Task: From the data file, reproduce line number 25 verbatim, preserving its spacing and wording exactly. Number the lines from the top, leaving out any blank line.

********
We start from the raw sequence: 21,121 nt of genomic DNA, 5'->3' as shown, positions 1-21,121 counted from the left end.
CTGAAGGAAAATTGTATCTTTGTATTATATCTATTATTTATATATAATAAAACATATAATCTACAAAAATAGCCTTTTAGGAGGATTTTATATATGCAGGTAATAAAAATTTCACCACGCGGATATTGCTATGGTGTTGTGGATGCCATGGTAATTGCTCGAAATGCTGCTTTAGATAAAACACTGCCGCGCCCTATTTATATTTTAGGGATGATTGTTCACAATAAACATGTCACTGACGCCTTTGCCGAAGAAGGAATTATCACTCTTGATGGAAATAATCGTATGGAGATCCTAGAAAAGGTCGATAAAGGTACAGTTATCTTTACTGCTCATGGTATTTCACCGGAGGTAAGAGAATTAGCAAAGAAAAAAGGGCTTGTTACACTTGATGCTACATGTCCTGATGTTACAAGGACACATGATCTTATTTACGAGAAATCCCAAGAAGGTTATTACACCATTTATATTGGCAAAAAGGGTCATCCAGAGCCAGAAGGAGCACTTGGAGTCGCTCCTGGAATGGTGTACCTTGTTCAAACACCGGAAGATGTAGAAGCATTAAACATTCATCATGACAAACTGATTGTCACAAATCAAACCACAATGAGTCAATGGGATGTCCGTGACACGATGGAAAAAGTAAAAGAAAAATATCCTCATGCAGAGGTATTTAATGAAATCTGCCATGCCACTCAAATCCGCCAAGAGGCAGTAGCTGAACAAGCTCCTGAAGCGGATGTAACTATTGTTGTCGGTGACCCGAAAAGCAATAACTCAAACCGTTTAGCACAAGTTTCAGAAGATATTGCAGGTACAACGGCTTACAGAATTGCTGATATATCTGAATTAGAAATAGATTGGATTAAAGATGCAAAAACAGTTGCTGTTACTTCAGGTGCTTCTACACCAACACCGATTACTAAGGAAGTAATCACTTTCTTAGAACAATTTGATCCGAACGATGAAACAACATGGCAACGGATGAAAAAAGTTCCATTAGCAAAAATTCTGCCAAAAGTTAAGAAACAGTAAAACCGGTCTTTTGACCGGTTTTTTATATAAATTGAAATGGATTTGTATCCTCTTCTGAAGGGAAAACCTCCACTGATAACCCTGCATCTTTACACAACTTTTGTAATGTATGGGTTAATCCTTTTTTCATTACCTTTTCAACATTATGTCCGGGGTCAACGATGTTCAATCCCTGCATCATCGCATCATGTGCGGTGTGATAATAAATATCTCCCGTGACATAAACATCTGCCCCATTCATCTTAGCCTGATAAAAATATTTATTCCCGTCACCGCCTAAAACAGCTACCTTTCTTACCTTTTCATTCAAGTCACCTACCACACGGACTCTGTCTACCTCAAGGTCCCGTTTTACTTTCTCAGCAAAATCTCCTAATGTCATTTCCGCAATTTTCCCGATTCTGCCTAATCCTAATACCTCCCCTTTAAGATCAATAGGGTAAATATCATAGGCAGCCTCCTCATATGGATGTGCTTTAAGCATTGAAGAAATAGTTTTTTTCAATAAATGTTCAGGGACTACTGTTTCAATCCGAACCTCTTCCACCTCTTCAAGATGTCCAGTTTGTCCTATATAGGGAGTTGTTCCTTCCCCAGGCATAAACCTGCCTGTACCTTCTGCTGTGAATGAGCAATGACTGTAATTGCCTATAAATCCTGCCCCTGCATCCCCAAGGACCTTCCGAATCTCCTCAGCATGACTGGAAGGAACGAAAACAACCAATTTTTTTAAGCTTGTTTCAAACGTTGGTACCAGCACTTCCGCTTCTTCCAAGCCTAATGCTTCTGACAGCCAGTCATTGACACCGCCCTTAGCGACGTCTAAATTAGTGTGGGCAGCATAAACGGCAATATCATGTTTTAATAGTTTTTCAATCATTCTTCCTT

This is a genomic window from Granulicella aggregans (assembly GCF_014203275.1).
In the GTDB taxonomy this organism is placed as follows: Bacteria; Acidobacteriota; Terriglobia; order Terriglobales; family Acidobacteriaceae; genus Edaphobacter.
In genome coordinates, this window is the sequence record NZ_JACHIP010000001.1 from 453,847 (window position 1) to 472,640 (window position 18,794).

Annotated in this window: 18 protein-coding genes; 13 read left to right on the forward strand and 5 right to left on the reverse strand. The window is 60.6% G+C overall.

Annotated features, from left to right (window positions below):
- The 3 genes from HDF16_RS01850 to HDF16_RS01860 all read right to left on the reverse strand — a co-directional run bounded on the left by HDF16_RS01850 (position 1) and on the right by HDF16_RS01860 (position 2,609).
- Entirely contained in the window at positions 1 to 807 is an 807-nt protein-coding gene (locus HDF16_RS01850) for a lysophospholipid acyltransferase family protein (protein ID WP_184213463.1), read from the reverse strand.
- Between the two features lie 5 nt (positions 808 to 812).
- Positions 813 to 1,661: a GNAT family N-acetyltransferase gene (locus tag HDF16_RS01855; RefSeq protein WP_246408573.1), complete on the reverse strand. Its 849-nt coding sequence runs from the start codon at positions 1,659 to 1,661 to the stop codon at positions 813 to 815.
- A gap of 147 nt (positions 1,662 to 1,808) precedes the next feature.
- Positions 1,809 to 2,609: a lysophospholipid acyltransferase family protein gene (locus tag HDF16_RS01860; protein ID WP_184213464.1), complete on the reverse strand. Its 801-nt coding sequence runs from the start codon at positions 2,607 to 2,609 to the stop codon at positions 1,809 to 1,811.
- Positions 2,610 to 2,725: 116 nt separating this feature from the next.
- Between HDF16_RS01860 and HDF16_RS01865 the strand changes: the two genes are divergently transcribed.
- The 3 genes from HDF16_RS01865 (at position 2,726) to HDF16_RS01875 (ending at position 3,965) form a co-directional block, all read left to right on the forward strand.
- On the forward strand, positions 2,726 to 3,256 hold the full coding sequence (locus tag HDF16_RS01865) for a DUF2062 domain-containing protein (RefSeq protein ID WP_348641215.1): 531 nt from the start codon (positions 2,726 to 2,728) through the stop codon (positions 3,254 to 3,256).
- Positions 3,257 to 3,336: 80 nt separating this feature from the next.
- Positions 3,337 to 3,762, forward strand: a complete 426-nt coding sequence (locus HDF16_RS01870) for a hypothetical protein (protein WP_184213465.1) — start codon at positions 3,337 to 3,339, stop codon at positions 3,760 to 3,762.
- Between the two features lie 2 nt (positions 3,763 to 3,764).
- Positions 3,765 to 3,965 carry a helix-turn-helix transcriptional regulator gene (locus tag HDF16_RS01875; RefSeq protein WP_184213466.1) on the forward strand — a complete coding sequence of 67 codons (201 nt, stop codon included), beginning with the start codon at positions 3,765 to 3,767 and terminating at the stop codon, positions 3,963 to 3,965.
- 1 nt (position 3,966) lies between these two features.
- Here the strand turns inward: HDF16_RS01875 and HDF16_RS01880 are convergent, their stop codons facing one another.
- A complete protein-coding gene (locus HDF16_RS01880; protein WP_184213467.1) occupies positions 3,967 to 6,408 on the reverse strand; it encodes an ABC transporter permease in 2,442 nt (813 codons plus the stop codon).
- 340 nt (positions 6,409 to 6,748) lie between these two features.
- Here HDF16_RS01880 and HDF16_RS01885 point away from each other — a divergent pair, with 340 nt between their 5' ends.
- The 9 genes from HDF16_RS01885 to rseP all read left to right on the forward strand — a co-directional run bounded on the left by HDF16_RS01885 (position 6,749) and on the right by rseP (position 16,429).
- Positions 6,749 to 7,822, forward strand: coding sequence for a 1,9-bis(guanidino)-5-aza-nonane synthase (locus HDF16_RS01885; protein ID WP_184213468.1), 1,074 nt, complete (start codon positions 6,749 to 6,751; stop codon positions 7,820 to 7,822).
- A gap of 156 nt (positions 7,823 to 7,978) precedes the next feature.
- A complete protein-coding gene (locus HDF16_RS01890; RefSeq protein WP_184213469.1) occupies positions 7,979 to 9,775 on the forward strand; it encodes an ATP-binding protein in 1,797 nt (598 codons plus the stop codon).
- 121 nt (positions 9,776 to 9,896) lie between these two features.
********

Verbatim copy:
- 340 nt (positions 6,409 to 6,748) lie between these two features.